Configuring justice


‘Responsiveness’ may not be the first word that comes to mind when thinking of improving our procedures.

In countries like the Netherlands, we follow a lengthy legislative process if we want new rules of procedure. Starting with a working group of experts, a lengthy report with proposals, a slimmed down list after consultation with stakeholders, we aim to take big steps that require much time.

New ways emerge.

This month, I spent some time working with our partner in Chennai, India. Modria has a local branch there. A large part of their team of developers previously worked at eBay and PayPal. Rechtwijzer is built on the same software that powers the  resolution centres of these two internet giants. It robustly processes over 60 million disputes per year and runs in the cloud. Safely. Another important feature is its configurability.

During my trip, I learned more about the potential and configuration power of the technology powering Rechtwijzer 2.0.

The design of Rechtwijzer does not depart from regulatory limitations. Instead, it follows the dispute behaviour of people: what steps do they generally take, what information could help them, what support is appropriate during which stage? Research learns us much about these questions and we designed Rechtwijzer accordingly. The real litmus test, however, is bringing it to the real world. Only through an ongoing dialogue with our users we learn what is ‘just-in-time’ delivery of legal information and when is it ‘too early’ or ‘too late’.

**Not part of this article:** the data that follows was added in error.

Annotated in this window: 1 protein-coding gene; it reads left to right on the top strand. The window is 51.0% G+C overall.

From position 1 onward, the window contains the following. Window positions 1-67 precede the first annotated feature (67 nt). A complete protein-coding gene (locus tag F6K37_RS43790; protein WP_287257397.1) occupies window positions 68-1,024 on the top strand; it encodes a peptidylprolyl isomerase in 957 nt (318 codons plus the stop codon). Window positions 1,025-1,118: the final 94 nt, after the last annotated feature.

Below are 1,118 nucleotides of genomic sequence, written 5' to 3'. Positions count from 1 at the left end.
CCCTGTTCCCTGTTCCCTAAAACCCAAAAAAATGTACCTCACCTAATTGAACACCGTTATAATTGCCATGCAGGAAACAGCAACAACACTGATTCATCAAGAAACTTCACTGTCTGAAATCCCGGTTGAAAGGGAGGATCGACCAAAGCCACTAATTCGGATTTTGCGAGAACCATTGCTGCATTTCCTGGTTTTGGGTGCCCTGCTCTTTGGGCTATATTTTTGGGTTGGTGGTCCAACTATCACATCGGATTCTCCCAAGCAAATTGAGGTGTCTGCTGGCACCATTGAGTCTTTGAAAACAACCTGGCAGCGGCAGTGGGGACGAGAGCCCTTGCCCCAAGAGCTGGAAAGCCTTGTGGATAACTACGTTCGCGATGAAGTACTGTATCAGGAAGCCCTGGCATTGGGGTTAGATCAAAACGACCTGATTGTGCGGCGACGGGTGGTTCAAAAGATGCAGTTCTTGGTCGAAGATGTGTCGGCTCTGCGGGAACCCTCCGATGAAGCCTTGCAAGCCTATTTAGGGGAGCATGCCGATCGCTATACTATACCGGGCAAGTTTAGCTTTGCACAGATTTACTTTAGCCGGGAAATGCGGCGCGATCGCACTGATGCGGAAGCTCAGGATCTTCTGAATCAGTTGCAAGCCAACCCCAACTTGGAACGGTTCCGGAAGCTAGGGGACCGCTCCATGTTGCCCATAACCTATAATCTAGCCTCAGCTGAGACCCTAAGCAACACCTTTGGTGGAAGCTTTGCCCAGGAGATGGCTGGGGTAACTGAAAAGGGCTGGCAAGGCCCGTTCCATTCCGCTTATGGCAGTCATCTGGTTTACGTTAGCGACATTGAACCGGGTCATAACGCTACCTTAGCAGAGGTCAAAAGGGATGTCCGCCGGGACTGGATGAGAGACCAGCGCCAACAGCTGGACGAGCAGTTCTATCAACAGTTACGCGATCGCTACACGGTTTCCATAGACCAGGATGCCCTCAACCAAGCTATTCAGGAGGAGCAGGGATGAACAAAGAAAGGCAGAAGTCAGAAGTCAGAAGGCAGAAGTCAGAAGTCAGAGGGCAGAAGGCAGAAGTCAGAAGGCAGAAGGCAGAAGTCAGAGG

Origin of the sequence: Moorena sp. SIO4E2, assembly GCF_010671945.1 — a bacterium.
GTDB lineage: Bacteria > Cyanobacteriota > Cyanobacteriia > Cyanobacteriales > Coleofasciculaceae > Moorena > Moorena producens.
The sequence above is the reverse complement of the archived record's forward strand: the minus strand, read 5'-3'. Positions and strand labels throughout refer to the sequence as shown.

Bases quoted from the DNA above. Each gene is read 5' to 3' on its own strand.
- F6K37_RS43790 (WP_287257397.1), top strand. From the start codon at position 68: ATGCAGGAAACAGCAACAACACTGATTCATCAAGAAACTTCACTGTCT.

Improving procedures thus is more a matter of tinkering. Trying new things and bring it back to the users to learn from them whether it works. With Rechtwijzer 2.0, it is more a matter of configuring the software that powers our procedures. In small, quick steps. Rather than pursuing wholesale change of the rules of procedure.

At HiiL, we are currently building design, development and configuration capacity. So we can become more responsive to the justice needs of our users. How long before our courts and Ministries of Justice hire their first justice technology engineers?


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